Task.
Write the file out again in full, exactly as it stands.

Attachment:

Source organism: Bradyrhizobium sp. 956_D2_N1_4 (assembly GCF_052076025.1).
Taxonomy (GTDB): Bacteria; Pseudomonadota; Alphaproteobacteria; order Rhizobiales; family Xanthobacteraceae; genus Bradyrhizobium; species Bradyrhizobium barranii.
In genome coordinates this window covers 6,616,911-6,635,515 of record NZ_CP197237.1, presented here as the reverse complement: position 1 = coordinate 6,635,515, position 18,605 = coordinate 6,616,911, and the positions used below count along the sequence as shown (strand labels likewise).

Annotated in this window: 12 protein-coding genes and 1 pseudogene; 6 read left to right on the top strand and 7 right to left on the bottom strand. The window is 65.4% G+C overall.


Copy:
Source organism: Bradyrhizobium sp. 956_D2_N1_4 (assembly GCF_052076025.1).
Taxonomy (GTDB): Bacteria; Pseudomonadota; Alphaproteobacteria; order Rhizobiales; family Xanthobacteraceae; genus Bradyrhizobium; species Bradyrhizobium barranii.
In genome coordinates this window covers 6,616,911-6,635,515 of record NZ_CP197237.1, presented here as the reverse complement: position 1 = coordinate 6,635,515, position 18,605 = coordinate 6,616,911, and the positions used below count along the sequence as shown (strand labels likewise).

Annotated in this window: 12 protein-coding genes and 1 pseudogene; 6 read left to right on the top strand and 7 right to left on the bottom strand. The window is 65.4% G+C overall.